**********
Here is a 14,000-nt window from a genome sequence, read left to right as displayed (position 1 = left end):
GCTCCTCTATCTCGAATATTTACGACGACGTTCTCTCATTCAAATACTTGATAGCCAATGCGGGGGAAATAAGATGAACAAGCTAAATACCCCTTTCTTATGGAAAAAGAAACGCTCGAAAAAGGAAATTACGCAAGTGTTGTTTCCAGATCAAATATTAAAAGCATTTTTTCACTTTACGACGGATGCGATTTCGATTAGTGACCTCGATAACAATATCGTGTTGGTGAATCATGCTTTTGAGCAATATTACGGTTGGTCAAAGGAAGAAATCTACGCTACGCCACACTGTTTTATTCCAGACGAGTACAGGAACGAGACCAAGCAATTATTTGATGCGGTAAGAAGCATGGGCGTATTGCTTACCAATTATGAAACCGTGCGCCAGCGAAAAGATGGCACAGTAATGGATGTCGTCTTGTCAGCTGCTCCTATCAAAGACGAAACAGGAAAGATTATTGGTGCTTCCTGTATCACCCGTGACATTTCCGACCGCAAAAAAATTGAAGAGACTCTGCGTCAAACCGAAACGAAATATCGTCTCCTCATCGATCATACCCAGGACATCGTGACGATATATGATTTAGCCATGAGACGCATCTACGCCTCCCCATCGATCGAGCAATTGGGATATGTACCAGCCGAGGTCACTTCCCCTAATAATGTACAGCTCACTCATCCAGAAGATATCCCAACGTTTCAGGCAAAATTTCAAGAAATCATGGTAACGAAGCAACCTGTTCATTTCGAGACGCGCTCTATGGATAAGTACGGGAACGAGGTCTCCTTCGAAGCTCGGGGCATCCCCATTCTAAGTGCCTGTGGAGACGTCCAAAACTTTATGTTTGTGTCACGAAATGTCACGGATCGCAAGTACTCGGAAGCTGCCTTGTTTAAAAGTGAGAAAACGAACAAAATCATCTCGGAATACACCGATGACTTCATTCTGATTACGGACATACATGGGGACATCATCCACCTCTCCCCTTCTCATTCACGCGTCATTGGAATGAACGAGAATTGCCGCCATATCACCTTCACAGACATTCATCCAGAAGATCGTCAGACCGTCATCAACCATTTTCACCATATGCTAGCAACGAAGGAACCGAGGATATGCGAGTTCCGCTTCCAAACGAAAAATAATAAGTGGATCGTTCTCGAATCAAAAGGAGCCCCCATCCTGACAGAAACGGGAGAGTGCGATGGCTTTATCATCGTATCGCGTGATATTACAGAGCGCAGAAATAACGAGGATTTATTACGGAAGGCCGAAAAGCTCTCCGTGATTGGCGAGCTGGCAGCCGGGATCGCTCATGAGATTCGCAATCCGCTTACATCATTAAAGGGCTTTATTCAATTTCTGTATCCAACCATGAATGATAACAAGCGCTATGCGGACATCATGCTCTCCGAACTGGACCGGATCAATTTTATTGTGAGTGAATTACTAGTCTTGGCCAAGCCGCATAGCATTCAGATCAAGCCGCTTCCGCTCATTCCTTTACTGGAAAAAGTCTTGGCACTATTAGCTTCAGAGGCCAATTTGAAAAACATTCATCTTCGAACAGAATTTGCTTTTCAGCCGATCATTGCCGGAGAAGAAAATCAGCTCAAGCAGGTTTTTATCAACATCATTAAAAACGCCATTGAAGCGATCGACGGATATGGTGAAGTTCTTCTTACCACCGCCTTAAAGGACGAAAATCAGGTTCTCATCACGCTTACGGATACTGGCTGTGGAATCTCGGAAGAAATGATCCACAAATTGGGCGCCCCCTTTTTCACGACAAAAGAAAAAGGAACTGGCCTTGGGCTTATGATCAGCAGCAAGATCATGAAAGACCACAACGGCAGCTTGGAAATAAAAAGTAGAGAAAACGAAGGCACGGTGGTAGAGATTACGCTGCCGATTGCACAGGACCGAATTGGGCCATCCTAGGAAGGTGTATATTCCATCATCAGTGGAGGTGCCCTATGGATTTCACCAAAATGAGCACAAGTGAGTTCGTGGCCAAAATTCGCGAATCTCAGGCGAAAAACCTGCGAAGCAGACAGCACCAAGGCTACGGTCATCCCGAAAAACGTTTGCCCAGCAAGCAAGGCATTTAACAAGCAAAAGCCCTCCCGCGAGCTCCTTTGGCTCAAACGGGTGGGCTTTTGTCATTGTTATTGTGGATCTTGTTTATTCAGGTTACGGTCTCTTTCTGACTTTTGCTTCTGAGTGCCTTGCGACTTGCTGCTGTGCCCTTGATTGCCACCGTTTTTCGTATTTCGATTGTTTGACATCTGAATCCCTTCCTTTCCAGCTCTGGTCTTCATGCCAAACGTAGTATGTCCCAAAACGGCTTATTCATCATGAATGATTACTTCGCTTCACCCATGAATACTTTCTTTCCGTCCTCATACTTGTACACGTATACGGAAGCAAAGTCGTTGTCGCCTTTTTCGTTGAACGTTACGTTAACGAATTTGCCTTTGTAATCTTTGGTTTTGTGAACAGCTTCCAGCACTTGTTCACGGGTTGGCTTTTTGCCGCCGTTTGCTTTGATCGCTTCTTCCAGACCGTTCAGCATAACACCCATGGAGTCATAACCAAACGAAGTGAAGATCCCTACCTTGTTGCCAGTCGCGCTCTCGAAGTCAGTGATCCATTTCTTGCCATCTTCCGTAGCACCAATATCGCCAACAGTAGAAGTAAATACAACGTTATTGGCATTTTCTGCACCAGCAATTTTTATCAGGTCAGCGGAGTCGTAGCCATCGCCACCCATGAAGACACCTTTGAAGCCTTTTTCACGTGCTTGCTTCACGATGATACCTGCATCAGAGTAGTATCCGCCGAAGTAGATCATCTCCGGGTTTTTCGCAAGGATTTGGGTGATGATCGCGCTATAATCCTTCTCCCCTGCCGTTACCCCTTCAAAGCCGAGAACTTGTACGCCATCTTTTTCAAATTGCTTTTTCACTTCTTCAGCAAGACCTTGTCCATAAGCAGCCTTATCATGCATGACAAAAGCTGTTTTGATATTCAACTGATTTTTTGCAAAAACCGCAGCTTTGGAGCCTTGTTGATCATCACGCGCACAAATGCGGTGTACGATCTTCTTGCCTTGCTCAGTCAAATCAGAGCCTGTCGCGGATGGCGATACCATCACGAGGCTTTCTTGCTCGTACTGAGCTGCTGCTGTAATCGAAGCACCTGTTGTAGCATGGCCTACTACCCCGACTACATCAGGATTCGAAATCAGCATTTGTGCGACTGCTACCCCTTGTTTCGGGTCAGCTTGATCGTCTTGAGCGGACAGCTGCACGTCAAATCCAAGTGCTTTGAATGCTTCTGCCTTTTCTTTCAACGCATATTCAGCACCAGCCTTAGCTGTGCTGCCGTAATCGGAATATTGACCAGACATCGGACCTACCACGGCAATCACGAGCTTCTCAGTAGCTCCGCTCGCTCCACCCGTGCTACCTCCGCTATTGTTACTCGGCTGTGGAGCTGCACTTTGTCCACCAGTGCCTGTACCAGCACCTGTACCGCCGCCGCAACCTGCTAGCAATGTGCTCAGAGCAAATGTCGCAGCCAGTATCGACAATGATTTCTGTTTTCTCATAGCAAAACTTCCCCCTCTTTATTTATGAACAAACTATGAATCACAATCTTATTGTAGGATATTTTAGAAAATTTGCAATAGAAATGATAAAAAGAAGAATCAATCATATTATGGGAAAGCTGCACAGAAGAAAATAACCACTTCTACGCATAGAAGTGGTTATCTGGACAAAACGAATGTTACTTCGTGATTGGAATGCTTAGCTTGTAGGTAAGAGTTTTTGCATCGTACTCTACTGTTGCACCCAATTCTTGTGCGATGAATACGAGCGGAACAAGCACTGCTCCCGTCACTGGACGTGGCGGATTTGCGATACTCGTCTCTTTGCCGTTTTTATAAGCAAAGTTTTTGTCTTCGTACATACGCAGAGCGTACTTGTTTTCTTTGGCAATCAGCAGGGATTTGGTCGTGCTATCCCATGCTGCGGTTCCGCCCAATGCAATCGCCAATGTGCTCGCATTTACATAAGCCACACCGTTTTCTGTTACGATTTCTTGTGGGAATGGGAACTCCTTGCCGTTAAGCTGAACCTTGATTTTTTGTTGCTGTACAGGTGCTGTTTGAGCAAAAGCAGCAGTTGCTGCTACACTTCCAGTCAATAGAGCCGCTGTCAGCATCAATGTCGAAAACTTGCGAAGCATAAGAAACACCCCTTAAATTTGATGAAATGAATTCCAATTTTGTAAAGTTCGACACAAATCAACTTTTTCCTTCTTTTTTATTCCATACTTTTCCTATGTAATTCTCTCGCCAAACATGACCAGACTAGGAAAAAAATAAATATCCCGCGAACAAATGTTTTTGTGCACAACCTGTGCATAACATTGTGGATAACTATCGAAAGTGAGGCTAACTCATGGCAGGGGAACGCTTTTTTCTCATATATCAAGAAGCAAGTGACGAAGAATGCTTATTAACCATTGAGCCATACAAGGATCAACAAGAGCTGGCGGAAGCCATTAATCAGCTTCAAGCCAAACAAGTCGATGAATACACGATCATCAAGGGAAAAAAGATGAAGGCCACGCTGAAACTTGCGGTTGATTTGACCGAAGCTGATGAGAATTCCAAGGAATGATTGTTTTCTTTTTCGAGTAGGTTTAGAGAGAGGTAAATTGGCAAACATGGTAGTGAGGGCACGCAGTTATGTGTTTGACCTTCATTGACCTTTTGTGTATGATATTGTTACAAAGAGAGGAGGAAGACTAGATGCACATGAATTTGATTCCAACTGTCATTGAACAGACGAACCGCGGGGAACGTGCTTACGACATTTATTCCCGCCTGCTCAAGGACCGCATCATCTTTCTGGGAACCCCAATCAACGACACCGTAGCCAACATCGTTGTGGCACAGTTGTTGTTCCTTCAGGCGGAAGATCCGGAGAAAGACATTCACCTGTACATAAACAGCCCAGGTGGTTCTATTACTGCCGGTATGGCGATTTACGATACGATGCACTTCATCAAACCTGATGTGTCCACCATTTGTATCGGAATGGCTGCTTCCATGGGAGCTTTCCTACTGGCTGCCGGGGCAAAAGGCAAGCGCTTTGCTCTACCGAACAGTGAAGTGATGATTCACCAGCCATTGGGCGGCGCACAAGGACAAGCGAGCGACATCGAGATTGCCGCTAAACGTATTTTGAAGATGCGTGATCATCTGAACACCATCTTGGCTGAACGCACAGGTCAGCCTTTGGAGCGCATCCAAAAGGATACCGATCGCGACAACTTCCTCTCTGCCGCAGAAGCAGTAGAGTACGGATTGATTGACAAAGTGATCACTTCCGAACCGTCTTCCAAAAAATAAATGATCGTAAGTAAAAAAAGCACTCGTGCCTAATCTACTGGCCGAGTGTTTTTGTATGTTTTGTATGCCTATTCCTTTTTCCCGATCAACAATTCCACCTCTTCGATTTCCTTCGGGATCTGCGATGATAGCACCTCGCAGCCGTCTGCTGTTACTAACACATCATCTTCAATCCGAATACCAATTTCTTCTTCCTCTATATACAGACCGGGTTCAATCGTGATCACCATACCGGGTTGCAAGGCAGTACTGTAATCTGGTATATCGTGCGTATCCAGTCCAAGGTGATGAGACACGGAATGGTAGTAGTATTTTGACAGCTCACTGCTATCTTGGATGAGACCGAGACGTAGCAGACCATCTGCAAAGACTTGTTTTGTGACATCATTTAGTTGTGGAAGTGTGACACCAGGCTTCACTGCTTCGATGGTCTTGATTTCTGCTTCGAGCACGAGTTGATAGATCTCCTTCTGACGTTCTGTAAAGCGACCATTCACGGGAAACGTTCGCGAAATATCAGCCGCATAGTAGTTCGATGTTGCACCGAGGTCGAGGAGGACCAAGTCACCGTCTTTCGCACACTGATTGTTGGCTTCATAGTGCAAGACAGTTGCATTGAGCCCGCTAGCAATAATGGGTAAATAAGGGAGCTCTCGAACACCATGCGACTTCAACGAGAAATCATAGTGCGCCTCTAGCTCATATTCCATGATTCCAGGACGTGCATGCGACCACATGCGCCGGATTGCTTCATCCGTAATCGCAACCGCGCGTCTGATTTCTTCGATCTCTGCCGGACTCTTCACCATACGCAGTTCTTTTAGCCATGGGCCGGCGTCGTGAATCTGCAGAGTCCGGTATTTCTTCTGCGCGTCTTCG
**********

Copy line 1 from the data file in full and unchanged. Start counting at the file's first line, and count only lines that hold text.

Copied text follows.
Here is a 14,000-nt window from a genome sequence, read left to right as displayed (position 1 = left end):